Close

Mercedes-Benz E350e plug-in hybrid (2017) review

Fans of the ever-popular E-class wanting fuss-free motoring have no other choice than the E350e.

What's new?

The E-class has become the fourth Thai-built Mercedes-Benz to go plug-in hybrid. The E350e takes the honour of being the first model in the Thai executive saloon segment to come with an electric motor that can be charged via the wall socket.

Rather than getting the 3.0-litre V6 engine of the GLE500e and S500e, the E350e employs the smaller 2.0-litre four-cylinder block of the C350e. The E350e is the first plug-in Merc to employ the brand's latest nine-speed automatic transmission.

With combined outputs of 286hp and 550Nm, Mercedes claims that the E350e will sprint from 0-100kph in 6.2sec. The pure electric driving range in the E350e is claimed at 33km with a top speed of 130kph.

There are three trims for the E350e. Avantgarde goes for 3.49 million baht, Exclusive 3.79 million and AMG Dynamic 4.09 million. Tested here this week is the range-topping model.

Due to tax incentives for plug-in hybrid vehicles in Thailand, Mercedes-Benz has phased out sales of the diesel-powered E220d and is putting sole focus on the E350e.

What's cool?

Distinctive blue brake calipers look a bit comical.

Okay, high use of air-conditioning in cars in this country drains electric power. However, users of the E350e will still be able to enjoy pure electric driving for short distances after being fully charged.

After driving several plug-in hybrids from both Mercedes and its competitors, it's quite safe to assume that you can achieve around 60% of what the makers claim. Which meant that the E350e, in our hands, managed 20km.

And the good thing is that you can manage the operation of the hybrid system. You can save battery power for a later stage or make the hybrid charge the lithium-ion pack when driving (by recovering lost energy when braking and coasting).

If you merely choose to leave the system in its default mode (letting the drive system decide what power to use), the E350e packs a decent amount of punch by nearly matching those of Mercedes' conventional six-cylinder engines. In other words, performance isn't lacking at all for the real world.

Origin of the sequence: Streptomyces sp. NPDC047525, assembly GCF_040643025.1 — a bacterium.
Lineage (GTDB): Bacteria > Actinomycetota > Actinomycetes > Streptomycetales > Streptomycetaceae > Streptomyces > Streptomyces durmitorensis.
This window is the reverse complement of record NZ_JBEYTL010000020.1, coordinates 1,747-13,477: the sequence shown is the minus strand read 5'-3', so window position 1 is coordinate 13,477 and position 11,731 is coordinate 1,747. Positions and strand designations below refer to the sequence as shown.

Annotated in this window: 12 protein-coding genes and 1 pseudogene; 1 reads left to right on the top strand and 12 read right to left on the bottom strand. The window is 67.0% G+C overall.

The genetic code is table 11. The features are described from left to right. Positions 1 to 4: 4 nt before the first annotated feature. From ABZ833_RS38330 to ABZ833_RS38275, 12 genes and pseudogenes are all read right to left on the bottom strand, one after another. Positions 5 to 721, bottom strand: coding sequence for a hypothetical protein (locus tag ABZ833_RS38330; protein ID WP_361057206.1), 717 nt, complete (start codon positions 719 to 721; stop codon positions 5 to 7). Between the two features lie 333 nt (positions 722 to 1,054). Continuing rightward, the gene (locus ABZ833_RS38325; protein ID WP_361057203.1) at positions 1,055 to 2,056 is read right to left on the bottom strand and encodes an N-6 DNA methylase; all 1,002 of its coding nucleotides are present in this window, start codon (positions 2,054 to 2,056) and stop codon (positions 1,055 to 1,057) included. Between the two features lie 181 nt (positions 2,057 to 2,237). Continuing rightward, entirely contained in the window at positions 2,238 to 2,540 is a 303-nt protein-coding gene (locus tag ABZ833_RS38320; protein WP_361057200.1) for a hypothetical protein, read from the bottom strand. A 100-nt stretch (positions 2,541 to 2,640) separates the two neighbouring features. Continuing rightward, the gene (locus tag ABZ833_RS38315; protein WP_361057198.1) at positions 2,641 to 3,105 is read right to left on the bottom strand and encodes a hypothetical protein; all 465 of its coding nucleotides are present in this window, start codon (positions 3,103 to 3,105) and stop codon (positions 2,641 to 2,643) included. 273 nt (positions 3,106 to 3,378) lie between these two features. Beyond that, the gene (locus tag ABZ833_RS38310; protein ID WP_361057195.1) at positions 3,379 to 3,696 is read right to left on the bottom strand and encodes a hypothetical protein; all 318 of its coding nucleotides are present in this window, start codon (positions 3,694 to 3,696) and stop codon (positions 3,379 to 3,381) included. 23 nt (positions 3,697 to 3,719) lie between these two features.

At the moment, the E-class leads the class with its fine bump-absorbing qualities, but the primary ride can sometimes feel soft. So it's nice to see the E350e coming with air suspension because the sport mode allows for a flatter ride. Complementing the E350e's hi-tech status is some driver-assist tech like active cruise control, blind spot recognition and parking assist.

What's not?

There aren't really any major shortcomings in the E350e, although several petty issues do exist.

If you love the serenity, zero-emission and responsive driving experience of the electric mode, you may find the petrol engine (when it needs to come into life) a bit raucous and not so sharp in throttle feel.

If you happen to like the Sport setting of the driving mode selector, you can't choose how to manage the electric power of the hybrid system. And speaking of this, the battery pack in the boot doesn't make the loading bay flat.

The pettiest issue with the E350e, subjective as it may be, are the front brake calipers painted in light blue to comply with the brand's new EQ philosophy for electrified Mercs -- it just takes away the classiness of the E-class.

Buy or bye?

The decision to abandon sales of the E220d is quite sad because it's a fuel-frugal and conventional model with fuss-free usability. Of course, owners of the E350e don't have to plug in and can merely use petrol power. But they won't save as much fuel as in the E220d and are actually missing the whole point of the plug-in hybrid notion.

If clients take the time to understand how they can reap the benefits from the available electric power, the E350e can be enjoyable to drive and less reliant on petrol stations.

Of all plug-in Mercs, the E350e seemingly manages to deal with the weight penalty of the electrified parts the best. To put it another way, the E350e's driving manners feel the least compromised.

Like in other semi-electric cars, the E350e is a new kind of thing for many people. But if you love simplicity in an E-class, the only option is to forget about that recharging cable in the boot.

E350e is still without a direct rival in Thailand.

Hybrid produces a combined 286hp for V6-like oomph.

Hi-tech status means feature-laden cabin.

Back to top